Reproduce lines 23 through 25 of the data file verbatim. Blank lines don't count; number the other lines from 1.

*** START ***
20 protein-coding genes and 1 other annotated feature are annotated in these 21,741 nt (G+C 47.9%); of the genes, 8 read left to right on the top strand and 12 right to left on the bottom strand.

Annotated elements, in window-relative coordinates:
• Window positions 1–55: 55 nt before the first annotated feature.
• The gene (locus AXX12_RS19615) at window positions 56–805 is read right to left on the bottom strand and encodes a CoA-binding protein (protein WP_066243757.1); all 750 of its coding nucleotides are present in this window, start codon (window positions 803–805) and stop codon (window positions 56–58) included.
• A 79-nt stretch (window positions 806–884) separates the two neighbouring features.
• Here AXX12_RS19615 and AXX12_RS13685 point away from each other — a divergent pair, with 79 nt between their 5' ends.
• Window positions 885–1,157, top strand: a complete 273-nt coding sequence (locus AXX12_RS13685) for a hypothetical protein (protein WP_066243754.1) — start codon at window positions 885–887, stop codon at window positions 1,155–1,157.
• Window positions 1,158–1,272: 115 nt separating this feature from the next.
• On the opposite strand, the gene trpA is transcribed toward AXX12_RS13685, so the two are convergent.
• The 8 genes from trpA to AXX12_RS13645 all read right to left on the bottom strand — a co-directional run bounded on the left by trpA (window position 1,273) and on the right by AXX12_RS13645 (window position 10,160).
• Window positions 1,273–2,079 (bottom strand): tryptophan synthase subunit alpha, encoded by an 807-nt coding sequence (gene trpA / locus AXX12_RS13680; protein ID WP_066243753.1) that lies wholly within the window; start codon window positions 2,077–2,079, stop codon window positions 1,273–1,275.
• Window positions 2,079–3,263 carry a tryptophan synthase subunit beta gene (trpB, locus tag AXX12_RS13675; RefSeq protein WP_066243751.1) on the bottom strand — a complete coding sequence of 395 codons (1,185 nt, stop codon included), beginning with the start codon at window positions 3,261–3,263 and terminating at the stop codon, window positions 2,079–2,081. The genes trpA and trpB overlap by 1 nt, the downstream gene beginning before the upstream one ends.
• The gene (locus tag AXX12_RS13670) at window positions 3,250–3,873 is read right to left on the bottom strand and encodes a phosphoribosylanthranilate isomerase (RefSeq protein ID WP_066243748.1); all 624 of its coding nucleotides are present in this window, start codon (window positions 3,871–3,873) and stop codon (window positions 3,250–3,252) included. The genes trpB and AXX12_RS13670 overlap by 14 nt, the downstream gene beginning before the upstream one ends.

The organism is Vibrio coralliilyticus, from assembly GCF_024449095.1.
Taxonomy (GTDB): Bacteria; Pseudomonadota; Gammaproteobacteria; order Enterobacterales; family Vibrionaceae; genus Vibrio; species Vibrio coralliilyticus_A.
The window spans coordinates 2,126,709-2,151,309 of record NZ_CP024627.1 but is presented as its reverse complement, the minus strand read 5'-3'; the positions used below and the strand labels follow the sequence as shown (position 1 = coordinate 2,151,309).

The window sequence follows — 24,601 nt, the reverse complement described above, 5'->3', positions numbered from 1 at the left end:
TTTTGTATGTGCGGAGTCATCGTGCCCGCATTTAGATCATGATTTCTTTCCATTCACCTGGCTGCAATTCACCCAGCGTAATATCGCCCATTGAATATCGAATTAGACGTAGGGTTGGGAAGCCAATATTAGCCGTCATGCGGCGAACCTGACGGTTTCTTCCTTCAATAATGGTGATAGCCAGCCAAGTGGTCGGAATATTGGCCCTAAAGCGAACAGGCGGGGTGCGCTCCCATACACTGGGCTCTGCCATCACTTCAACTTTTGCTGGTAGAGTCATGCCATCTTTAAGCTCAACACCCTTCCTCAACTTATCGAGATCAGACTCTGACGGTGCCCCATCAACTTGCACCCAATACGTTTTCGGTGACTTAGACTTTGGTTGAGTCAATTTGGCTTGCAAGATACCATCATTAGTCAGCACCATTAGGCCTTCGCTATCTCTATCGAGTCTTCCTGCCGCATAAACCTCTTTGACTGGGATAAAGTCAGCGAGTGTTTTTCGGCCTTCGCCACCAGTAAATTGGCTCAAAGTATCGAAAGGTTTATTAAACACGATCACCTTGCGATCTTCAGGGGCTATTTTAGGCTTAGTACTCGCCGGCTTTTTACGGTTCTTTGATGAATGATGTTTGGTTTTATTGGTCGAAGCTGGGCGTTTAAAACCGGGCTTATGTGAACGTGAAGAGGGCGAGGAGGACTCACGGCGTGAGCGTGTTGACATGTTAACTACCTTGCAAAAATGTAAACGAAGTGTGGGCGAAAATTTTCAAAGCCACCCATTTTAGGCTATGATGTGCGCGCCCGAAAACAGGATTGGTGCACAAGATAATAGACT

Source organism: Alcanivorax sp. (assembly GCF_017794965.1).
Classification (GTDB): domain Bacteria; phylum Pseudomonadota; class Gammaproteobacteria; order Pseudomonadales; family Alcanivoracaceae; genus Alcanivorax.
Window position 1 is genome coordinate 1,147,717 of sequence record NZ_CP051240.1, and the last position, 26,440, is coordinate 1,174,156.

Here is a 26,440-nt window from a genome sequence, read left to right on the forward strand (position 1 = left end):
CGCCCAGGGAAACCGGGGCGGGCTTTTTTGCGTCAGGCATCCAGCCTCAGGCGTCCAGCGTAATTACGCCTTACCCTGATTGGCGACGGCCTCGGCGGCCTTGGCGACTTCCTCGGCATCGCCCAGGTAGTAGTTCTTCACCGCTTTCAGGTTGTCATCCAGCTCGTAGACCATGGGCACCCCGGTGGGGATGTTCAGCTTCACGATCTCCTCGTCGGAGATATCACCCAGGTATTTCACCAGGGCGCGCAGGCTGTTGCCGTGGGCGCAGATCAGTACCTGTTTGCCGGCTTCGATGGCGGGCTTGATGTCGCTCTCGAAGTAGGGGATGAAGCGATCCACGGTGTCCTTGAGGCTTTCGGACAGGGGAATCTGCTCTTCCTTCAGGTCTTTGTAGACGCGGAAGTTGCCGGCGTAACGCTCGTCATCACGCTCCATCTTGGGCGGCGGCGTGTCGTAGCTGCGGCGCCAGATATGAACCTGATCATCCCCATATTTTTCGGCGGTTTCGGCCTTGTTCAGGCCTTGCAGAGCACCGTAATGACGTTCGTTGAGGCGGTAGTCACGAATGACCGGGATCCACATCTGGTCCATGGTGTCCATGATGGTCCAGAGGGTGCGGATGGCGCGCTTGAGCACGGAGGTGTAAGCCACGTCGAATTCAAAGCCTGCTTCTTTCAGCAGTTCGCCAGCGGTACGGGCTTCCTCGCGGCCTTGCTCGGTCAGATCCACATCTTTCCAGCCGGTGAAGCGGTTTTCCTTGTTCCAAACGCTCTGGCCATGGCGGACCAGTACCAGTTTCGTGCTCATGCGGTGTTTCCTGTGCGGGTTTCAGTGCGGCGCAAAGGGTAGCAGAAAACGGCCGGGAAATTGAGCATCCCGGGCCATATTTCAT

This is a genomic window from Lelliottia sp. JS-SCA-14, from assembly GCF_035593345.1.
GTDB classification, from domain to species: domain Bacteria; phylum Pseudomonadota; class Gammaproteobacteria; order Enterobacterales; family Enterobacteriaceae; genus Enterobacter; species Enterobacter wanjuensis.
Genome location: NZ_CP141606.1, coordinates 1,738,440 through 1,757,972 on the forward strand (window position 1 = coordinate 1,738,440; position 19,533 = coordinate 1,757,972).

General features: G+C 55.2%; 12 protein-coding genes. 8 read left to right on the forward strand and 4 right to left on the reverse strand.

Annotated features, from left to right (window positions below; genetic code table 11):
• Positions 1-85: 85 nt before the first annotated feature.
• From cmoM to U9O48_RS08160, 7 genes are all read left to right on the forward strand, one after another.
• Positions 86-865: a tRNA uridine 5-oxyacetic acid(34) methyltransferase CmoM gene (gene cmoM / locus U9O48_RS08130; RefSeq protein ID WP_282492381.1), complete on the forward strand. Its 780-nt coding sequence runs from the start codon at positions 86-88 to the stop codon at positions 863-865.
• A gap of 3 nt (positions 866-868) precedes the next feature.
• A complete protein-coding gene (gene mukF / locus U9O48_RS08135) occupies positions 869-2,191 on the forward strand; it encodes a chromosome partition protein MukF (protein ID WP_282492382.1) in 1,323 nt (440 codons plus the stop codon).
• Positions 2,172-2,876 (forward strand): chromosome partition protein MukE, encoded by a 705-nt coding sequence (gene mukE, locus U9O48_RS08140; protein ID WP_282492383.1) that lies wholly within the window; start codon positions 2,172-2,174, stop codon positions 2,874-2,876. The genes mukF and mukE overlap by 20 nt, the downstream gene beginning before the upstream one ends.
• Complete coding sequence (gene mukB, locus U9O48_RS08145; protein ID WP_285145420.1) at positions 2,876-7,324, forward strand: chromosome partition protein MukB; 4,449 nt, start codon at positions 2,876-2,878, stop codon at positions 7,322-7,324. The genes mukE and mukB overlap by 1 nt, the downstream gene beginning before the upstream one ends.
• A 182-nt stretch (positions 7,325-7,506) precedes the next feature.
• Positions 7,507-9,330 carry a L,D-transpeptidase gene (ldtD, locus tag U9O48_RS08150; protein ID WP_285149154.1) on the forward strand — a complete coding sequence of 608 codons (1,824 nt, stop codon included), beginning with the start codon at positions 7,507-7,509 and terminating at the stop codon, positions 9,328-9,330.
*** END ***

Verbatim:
CGCCCAGGGAAACCGGGGCGGGCTTTTTTGCGTCAGGCATCCAGCCTCAGGCGTCCAGCGTAATTACGCCTTACCCTGATTGGCGACGGCCTCGGCGGCCTTGGCGACTTCCTCGGCATCGCCCAGGTAGTAGTTCTTCACCGCTTTCAGGTTGTCATCCAGCTCGTAGACCATGGGCACCCCGGTGGGGATGTTCAGCTTCACGATCTCCTCGTCGGAGATATCACCCAGGTATTTCACCAGGGCGCGCAGGCTGTTGCCGTGGGCGCAGATCAGTACCTGTTTGCCGGCTTCGATGGCGGGCTTGATGTCGCTCTCGAAGTAGGGGATGAAGCGATCCACGGTGTCCTTGAGGCTTTCGGACAGGGGAATCTGCTCTTCCTTCAGGTCTTTGTAGACGCGGAAGTTGCCGGCGTAACGCTCGTCATCACGCTCCATCTTGGGCGGCGGCGTGTCGTAGCTGCGGCGCCAGATATGAACCTGATCATCCCCATATTTTTCGGCGGTTTCGGCCTTGTTCAGGCCTTGCAGAGCACCGTAATGACGTTCGTTGAGGCGGTAGTCACGAATGACCGGGATCCACATCTGGTCCATGGTGTCCATGATGGTCCAGAGGGTGCGGATGGCGCGCTTGAGCACGGAGGTGTAAGCCACGTCGAATTCAAAGCCTGCTTCTTTCAGCAGTTCGCCAGCGGTACGGGCTTCCTCGCGGCCTTGCTCGGTCAGATCCACATCTTTCCAGCCGGTGAAGCGGTTTTCCTTGTTCCAAACGCTCTGGCCATGGCGGACCAGTACCAGTTTCGTGCTCATGCGGTGTTTCCTGTGCGGGTTTCAGTGCGGCGCAAAGGGTAGCAGAAAACGGCCGGGAAATTGAGCATCCCGGGCCATATTTCAT

This is a genomic window from Lelliottia sp. JS-SCA-14, from assembly GCF_035593345.1.
GTDB classification, from domain to species: domain Bacteria; phylum Pseudomonadota; class Gammaproteobacteria; order Enterobacterales; family Enterobacteriaceae; genus Enterobacter; species Enterobacter wanjuensis.